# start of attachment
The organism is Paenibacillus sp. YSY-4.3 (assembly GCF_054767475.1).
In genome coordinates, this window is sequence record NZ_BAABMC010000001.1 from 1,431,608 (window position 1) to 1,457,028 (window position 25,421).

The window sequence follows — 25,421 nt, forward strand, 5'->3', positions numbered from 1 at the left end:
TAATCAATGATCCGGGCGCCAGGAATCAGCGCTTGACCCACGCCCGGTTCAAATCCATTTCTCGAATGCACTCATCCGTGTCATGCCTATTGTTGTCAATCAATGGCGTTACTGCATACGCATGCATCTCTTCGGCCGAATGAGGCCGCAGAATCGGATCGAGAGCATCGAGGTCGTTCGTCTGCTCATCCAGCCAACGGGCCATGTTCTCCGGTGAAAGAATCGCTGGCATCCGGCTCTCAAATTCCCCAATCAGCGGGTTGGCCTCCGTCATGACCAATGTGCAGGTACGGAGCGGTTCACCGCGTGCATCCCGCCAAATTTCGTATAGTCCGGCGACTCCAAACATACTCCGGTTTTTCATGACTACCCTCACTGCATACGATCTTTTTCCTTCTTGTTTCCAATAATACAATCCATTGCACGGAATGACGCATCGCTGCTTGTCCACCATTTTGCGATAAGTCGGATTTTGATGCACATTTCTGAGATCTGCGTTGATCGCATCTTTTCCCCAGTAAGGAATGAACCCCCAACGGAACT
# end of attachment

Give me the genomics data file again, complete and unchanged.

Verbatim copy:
The organism is Paenibacillus sp. YSY-4.3 (assembly GCF_054767475.1).
In genome coordinates, this window is sequence record NZ_BAABMC010000001.1 from 1,431,608 (window position 1) to 1,457,028 (window position 25,421).

The window sequence follows — 25,421 nt, forward strand, 5'->3', positions numbered from 1 at the left end:
TAATCAATGATCCGGGCGCCAGGAATCAGCGCTTGACCCACGCCCGGTTCAAATCCATTTCTCGAATGCACTCATCCGTGTCATGCCTATTGTTGTCAATCAATGGCGTTACTGCATACGCATGCATCTCTTCGGCCGAATGAGGCCGCAGAATCGGATCGAGAGCATCGAGGTCGTTCGTCTGCTCATCCAGCCAACGGGCCATGTTCTCCGGTGAAAGAATCGCTGGCATCCGGCTCTCAAATTCCCCAATCAGCGGGTTGGCCTCCGTCATGACCAATGTGCAGGTACGGAGCGGTTCACCGCGTGCATCCCGCCAAATTTCGTATAGTCCGGCGACTCCAAACATACTCCGGTTTTTCATGACTACCCTCACTGCATACGATCTTTTTCCTTCTTGTTTCCAATAATACAATCCATTGCACGGAATGACGCATCGCTGCTTGTCCACCATTTTGCGATAAGTCGGATTTTGATGCACATTTCTGAGATCTGCGTTGATCGCATCTTTTCCCCAGTAAGGAATGAACCCCCAACGGAACT